Dry Los Angeles sunshine warmed me, as a sought a cab driver to take me across LA to my hotel in the heart of Hollywood. He too, a hard working father of five, was inspired by my story to bring the magic of Narnia alive to my readers, and wished me well.
I might sound naïve, because I am new to the Hollywood junket, my desire to uncover the secrets of the magical film strong enough to inspire a cross-country excursion all the while risking discovery as a newcomer to the journalistic junket. I also felt a burden to thank those who made Narnia possible on the part of millions of Christians who grew up with those wonderful books and were rapturous at the opportunity to see their fantasy world materialize on the big screen.
Sitting in the hotel suite, awaiting my turn at the interviews, I watched a slender young man with flowing brown hair and two days growth of beard playing with the Blu-Ray screen version of the film's DVD. "This is Ben Barnes" I thought, "who played Prince Caspian". I began to watch him for hints of his character in the film.
Soon the journalists arrived who had spent the morning in the special effects studio getting made into creatures from the film; centaurs, fauns, hags, and minotaur. The sense of unreality again came over me, and I anxiously awaited my turn to interview William Moseley who played Peter Pevensie in both "The Lion, the Witch, and the Wardrobe" and "Prince Caspian".
William who stands at 6 foot in a sharp charcoal blazer over a dove grey t shirt, which set off his tousled blond hair, is a handsome yet unassuming figure. He smiled at the international corps of journalists shyly as the questioning began.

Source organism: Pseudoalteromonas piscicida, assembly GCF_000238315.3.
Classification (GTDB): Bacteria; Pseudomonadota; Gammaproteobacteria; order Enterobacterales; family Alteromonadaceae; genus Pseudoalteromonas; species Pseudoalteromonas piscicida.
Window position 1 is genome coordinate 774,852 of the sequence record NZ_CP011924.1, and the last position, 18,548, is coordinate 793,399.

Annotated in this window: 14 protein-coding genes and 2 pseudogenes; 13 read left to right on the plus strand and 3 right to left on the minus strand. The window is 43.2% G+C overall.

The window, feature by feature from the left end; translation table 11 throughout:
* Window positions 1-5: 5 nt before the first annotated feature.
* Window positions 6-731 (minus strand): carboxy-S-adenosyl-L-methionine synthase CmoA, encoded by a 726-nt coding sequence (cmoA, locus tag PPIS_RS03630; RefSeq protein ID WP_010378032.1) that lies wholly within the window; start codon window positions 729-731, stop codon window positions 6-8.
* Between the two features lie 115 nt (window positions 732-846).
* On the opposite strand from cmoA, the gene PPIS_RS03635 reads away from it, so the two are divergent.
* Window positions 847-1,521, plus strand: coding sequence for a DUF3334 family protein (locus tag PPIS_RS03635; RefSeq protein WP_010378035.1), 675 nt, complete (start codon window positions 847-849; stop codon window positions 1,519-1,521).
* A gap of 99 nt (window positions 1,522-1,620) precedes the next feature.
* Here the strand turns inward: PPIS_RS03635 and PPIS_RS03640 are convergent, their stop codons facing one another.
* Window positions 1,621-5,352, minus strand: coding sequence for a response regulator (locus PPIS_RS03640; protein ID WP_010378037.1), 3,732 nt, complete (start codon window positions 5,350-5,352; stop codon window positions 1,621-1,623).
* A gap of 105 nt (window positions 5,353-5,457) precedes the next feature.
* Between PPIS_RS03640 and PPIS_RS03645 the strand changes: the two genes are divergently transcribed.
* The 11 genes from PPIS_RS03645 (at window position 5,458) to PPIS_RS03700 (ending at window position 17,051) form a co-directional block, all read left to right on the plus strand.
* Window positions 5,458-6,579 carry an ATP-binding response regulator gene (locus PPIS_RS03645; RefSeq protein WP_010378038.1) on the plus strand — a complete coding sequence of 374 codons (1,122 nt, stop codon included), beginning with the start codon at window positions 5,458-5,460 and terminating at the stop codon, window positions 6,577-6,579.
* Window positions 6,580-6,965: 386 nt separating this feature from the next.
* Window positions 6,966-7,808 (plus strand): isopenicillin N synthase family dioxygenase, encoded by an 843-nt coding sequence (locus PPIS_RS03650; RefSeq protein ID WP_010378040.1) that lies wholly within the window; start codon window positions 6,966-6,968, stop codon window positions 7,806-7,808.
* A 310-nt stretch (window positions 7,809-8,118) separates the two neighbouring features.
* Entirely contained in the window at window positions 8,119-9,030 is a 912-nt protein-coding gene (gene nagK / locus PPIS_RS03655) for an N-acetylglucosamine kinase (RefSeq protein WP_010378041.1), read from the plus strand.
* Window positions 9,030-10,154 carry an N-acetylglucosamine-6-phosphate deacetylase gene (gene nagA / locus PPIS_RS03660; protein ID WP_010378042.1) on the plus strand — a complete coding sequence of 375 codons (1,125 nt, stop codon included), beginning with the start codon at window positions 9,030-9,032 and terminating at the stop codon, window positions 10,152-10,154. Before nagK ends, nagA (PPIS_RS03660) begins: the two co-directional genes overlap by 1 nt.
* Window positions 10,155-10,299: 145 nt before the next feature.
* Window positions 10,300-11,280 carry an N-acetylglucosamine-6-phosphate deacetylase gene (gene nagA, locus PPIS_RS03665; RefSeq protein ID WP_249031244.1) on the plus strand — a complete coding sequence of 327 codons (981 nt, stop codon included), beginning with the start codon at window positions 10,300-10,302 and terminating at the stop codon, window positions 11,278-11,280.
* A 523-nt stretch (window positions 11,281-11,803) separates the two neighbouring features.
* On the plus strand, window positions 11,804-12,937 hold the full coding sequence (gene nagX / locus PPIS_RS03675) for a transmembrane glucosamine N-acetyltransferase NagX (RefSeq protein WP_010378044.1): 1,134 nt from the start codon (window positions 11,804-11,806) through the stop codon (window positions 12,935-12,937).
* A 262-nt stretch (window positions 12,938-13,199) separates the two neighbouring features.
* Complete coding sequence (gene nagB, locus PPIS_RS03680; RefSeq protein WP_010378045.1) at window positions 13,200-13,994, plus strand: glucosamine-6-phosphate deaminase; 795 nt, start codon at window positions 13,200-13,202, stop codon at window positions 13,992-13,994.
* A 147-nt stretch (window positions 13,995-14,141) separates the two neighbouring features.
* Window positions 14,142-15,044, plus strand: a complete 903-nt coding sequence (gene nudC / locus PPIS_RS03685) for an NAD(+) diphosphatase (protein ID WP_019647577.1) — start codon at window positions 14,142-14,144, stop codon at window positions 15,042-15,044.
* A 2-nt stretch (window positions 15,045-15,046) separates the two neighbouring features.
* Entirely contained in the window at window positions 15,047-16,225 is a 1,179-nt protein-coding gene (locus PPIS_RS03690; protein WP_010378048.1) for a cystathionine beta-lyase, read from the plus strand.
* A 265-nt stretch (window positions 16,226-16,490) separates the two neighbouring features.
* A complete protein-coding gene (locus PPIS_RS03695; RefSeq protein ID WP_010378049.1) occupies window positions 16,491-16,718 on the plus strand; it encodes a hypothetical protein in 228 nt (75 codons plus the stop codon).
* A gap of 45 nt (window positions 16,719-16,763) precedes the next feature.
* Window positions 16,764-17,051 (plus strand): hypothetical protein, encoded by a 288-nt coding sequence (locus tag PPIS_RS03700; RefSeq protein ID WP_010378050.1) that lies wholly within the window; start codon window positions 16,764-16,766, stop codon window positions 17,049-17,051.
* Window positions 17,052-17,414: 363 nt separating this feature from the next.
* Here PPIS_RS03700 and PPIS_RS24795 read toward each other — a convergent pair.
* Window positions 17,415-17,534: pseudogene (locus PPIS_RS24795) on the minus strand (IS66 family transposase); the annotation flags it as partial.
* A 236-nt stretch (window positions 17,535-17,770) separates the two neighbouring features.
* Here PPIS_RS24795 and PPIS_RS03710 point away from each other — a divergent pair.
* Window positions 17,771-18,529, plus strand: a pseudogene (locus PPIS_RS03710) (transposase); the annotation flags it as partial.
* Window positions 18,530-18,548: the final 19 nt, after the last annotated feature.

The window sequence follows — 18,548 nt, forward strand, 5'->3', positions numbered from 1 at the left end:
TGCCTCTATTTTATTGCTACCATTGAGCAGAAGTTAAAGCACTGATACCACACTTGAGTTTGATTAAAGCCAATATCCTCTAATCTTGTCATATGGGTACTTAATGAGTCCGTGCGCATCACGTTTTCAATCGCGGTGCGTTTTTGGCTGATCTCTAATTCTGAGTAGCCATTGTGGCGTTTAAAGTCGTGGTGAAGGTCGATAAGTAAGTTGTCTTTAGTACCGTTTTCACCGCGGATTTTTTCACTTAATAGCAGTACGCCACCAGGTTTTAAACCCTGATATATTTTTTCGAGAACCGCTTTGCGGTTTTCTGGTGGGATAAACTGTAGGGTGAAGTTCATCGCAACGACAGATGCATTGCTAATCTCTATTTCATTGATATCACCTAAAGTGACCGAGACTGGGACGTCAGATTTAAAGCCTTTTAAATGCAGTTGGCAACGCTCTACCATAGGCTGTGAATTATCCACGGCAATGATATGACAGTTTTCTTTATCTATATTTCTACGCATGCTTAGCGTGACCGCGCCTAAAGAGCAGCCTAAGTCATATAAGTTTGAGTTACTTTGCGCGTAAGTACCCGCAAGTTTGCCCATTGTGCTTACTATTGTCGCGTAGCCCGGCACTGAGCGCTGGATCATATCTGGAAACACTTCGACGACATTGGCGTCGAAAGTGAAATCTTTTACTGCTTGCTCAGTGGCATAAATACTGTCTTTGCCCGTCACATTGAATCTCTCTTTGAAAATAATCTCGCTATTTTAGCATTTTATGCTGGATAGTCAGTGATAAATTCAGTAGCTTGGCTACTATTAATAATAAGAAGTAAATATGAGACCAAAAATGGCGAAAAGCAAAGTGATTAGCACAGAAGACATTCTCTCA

Transcript of interview of William Moseley:
No Peter in Dawn Treader are you happy"
WM:
"I am happy I think especially with a franchise film you certainly have to be careful, and not careful because you're gonna be type-cast, but careful because you don't want to be repeating yourself,  for the character you want to try and get as much out of it as possible, and I'm really  lucky I'd four and a half hours/ five hours to do that, to do Peter I think its' sever and a half hours, I wouldn't think I could bring out a side of me which people hadn't seen before, I wouldn't feel like I could bring a part  that was new and inspiring, or something like that, I feel really lucky actually, I've had these two films, achieved an incredible amount of  success and love around the world in truthful, good films, now I can do something else, whatever that might be.
What are you looking for in your next film?

WM:
 What film am I looking for next? O Theatre? I'd love to do theatre, I'm actually in a Shakespeare class in London right now, which I'm absolutely loving, and I'm also doing  a photography course, but I have a film going on in Spring of next year, which is called "Ironclad" and it's about the Magna Carta it's got some really interesting actors involved, so. . hopefully
Like who?

WM:
Richard Attenborough, Paul Giamatti, Robert Carlisle, Pete Posewitz, Bob Hoskins, should be really fun, James Pierpoint, do you know him, he's in a play, in the Lee--
When did you recognize that you had the potential to do this role?
WM: